LOS ANGELES – When Hudson Yang started on “Fresh Off the Boat,” “I was running around the set, eating everything I could find,” he says.

Now, as a 15-year-old, he’s fully invested, eager to see where his character, Eddie Huang, winds up.

“I realized what I was doing would cause a little trouble and I wanted to do better as I grew,” Yang says. "It’s still not a job – it’s too fun to be a job – but I do take it seriously.”

In the comedy, based on restaurateur Eddie Huang’s memoir, Yang plays the oldest son in an Asian-American family living in Florida in the 1990s. He’s the troublemaker who just wants to have fun. In the series’ early years, writers followed Huang’s book (also called “Fresh Off the Boat”).

Now, Yang says, they’re borrowing traits and situations from the actors.

“I feel, at this point, the character has become more like me,” he says. "They do that with most shows, depending on who the person is.”

The similarities: “We’re both going into 10th grade; we’re both hoping to get our driver’s permit.”

Yang has even taken the car storyline to another level. “I want to get a Tesla, my dream car,” he says. “But I’ll probably start a bit smaller. I don’t want to wreck up a nice car before I even get to use it.” A Prius, he figures, might be a good starter. “Much easier to drive.”

While Eddie won’t share those dreams (the show, after all, is set in the 1990s and Tesla wasn’t around then), he will have interesting experiences learning how to drive.

He’ll also mention the height advantage he has over his father. Nearly 6 feet tall, Yang grew quickly and worried “because I was outgrowing everybody else. One good thing is they’ve had to find a way to work it in. Last season, they turned it into a joke.”

Adds TV dad Randall Park: “Let’s not talk about it. He just won’t stop.”

Yang says this fifth season could give audiences a chance to see another side of Eddie. “We were really lucky to get another season,” he says. “I want to see him chill out.”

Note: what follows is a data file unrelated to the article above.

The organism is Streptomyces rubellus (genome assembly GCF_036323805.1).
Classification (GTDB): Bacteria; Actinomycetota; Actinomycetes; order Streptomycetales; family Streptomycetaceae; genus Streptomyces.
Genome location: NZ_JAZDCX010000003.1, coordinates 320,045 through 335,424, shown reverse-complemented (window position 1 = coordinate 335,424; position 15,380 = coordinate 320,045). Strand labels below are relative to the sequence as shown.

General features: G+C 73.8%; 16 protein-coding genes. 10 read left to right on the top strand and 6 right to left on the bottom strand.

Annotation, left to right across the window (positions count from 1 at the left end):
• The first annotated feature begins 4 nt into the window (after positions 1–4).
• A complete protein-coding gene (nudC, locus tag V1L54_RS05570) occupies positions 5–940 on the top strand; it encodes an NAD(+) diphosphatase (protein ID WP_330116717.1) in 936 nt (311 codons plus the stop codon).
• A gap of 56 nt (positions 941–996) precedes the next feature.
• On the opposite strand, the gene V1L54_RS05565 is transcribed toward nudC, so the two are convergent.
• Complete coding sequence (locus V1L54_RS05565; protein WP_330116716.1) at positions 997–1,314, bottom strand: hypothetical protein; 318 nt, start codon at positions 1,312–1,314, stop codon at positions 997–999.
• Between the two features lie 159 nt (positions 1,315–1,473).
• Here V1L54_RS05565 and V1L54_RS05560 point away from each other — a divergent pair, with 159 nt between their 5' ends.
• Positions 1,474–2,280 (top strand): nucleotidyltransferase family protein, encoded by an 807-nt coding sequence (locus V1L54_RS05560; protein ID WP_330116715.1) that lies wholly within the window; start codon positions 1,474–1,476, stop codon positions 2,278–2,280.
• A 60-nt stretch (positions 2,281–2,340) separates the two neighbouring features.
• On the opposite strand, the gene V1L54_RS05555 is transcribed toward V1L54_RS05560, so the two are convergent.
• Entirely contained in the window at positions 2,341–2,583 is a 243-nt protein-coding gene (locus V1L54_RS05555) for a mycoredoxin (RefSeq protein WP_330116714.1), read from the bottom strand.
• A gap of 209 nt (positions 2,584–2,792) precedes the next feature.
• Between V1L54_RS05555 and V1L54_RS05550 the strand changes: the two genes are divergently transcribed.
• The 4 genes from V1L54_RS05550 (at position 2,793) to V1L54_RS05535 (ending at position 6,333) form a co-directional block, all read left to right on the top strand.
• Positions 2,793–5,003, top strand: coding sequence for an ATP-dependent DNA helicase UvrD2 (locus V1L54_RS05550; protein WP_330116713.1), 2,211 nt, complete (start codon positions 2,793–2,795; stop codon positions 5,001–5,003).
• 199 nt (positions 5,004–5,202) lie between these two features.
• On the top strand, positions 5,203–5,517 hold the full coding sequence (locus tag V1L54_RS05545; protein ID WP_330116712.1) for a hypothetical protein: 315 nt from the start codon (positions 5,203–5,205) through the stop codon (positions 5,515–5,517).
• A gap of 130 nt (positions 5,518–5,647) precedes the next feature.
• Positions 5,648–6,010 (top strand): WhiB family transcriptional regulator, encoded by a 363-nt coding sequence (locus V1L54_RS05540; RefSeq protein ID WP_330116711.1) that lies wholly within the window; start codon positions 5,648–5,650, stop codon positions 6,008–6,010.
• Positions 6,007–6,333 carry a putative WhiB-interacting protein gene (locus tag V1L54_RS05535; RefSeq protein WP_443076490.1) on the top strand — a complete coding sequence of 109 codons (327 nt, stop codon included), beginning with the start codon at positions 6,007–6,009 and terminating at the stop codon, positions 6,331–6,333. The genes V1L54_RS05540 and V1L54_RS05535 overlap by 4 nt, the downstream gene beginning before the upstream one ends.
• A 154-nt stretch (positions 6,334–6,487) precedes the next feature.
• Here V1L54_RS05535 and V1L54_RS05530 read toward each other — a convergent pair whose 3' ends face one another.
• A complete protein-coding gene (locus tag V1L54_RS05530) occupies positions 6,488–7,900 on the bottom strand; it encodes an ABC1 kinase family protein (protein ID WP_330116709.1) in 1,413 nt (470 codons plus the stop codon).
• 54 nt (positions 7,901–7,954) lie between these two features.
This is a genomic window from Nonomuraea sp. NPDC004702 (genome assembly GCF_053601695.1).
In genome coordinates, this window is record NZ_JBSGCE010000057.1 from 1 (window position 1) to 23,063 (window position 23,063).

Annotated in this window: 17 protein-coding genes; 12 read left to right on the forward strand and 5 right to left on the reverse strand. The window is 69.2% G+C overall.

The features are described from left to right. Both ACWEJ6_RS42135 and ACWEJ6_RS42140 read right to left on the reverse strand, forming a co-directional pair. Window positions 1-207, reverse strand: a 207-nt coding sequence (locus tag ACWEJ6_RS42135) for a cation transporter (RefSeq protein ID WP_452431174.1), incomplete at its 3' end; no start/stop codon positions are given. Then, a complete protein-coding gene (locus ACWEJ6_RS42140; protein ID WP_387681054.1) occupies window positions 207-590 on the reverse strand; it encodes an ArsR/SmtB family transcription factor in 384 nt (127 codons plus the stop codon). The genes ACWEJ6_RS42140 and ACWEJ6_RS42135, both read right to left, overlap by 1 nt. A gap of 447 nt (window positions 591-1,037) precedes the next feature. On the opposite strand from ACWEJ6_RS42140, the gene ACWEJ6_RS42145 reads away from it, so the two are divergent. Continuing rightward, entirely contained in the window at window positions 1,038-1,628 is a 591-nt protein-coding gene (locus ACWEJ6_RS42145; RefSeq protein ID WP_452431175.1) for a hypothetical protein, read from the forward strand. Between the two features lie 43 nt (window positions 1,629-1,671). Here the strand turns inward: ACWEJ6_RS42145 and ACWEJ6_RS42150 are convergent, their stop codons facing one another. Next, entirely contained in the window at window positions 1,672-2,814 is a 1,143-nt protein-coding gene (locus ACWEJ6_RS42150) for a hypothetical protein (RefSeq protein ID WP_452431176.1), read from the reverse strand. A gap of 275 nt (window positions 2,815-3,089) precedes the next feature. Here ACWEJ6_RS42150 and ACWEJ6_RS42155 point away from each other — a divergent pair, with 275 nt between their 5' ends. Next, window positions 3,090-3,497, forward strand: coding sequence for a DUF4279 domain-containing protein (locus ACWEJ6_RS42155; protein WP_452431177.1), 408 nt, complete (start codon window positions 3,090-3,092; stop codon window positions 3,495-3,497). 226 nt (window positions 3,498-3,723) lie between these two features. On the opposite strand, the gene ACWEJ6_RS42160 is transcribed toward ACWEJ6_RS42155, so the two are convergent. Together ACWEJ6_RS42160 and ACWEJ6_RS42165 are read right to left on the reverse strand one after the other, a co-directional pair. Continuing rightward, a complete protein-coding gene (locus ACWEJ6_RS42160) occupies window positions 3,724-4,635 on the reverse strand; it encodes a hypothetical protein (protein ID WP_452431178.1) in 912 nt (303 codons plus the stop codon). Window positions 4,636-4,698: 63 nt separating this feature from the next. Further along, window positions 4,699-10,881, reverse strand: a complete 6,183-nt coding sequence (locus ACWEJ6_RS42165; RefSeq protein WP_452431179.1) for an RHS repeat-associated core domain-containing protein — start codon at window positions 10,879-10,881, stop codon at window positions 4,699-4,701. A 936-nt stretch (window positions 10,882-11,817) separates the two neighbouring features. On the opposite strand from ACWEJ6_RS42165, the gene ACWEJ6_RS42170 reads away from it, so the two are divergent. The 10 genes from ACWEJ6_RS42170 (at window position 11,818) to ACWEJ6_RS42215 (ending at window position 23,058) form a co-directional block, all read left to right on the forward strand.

During the summer, Yang went to a “really fun” camp and would like to see the same happen for Eddie.

“While we were on vacation, I missed being on set. Coming in every day is a pleasure.”

A series job also affords actors a chance to star in other projects.

Last summer, Park filmed “Always Be My Maybe,” a romantic comedy he co-wrote with one of the producers of “Fresh Off the Boat.” Co-star Constance Wu was the star of “Crazy Rich Asians,” one of the summer’s big blockbusters.

“I always wanted to be the lead in a rom-com,” Park says. “So that was great. Even though we’ve had this many seasons, I always think like a working actor. I was at it for so long before this show, the grind is instinctual for me.”

Like Yang, he sees a real trend in family shows on television.

“By nature, they’re more intimate,” he says. “They’re shows you can watch with your family. They tend to be less bleak than a lot of things on the air. It’s like a welcome salve in these times.”

A long run for “Fresh Off the Boat”? Yang welcomes it.

“Before this, I had one small part in a movie,” he says. “I was so amazed by how different it was. Now, we all know what we’re supposed to do and I’m closer to everybody.”

And that “infinite amount of food on the set”? It’s still there but he’s more interested in what the series has to say.

“Fresh Off the Boat” airs at 7 p.m. Fridays on ABC.

Copyright 2018 The Sioux City Journal. All rights reserved. This material may not be published, broadcast, rewritten or redistributed.

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